With six engine and transmission combinations available, things can get confusing but I will list them down here for you:
4.3L V8, six-speed automatic, AFM (Active Fuel Management)
5.3L V8, six-speed automatic, AFM
2.7L turbo-four, eight-speed automatic, AFM
5.3L V8, eight-speed automatic, DFM (Dynamic Fuel Management)
6.2L V8, ten-speed automatic, DFM
3.0L turbo-diesel inline-six, ten-speed automatic (not available yet)
We only had the 5.3L and 6.2L V8 engines to sample on our drive around the Northwest Territories, both with the new Dynamic Fuel Management system (DFM). We know what Active Fuel Management (AFM) is - it’s basically cylinder deactivation where the engines will shut off half the cylinders when the power loads are low. We’ve seen it on a handful of other GM models, but it’s DFM that is making the news in the Silverado, and is essentially cylinder deactivation but with up to 17 different combinations of active cylinders that optimizes performance and efficiency based on the required power delivery and driving conditions. Chevrolet engineers tell us that this alone contributes to a 5% improvement in fuel consumption, and I will tell you that the transitions are so smooth that whatever magical trickery is happening under the hood, I could barely feel a thing. The cylinders fire up without a hitch and shut down without any fuss.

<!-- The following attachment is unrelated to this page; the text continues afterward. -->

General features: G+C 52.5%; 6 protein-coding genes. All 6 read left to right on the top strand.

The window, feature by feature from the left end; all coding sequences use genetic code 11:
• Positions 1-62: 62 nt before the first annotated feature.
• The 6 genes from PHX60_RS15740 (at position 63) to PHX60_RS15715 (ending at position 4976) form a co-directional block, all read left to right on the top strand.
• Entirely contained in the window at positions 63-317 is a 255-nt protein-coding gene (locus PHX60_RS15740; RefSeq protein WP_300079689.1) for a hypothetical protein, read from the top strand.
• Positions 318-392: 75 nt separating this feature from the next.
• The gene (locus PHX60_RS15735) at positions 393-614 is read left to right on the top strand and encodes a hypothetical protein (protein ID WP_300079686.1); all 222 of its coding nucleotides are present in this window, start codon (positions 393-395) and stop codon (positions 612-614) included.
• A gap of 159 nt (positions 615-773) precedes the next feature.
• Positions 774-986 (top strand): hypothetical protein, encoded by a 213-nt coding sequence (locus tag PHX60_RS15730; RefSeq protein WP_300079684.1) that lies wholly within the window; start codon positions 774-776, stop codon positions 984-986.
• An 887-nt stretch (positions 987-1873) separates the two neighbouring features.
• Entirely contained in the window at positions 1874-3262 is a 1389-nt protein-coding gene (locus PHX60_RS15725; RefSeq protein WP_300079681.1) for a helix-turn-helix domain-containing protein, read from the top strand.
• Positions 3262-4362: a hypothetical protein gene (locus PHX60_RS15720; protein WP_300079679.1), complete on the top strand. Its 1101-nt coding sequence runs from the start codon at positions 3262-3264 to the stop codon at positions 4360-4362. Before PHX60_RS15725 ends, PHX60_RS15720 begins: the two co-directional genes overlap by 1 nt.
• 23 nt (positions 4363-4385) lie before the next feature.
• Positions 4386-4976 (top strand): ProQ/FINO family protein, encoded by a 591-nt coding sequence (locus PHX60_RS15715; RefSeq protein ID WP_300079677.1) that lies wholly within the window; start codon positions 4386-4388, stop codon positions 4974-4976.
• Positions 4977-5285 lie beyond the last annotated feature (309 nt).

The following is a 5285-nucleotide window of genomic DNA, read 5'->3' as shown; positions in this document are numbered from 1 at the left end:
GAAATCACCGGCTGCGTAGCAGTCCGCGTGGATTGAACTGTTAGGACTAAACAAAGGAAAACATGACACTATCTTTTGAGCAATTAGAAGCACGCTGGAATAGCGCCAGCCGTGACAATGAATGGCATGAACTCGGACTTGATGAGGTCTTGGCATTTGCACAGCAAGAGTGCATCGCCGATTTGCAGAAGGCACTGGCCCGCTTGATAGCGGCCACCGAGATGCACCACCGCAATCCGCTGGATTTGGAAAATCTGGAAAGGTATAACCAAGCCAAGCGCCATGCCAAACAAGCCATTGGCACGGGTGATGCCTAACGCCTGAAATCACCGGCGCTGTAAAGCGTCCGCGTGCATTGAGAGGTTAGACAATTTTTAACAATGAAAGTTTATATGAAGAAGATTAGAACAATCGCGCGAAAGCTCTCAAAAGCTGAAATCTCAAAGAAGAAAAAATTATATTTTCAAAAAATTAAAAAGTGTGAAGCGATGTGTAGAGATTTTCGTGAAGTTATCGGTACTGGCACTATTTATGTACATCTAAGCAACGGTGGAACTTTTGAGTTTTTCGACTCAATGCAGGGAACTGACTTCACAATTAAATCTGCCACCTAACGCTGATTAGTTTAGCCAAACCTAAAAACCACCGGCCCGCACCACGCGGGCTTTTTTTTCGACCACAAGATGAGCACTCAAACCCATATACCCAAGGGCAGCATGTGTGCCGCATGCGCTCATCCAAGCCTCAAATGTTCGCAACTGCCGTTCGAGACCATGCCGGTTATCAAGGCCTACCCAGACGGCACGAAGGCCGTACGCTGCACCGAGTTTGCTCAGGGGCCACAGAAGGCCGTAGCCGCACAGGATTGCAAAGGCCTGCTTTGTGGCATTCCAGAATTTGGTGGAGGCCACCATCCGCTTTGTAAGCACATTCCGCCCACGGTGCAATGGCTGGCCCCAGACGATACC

The 6.2L is the workhorse here and is my preferred engine out of this lineup. Immensely potent and undeniably thirsty, this V8 pushes out 420 hp and 460 lb-ft and mixed with its clever four-wheel drive system, translates power to the ground like clockwork no matter what the surface may be. There’s a wallop of mid-range punch that keeps the truck moving along without any hiccups or drama. The mated 10-speed automatic is equally polished and refined with nary a jitter or lunge when transitioning between cogs, and the V8 will accompany the propulsive thrust with an appropriately burly exhaust note.
We also had a chance to drive the 5.3L, which energetically produces 355 hp and 383 lb-ft but lacks the same low- and mid-range thrust as the 6.2L. The 8-speed automatic is impressive and performs in the same fluid and unobtrusive manner as the 10-speed. All Silverado models come with a selectable Sport Mode, which tunes the stability control system, throttle mapping, and shift points, and this kept the Silverado appropriately primed and on its toes for aggressive maneuvers.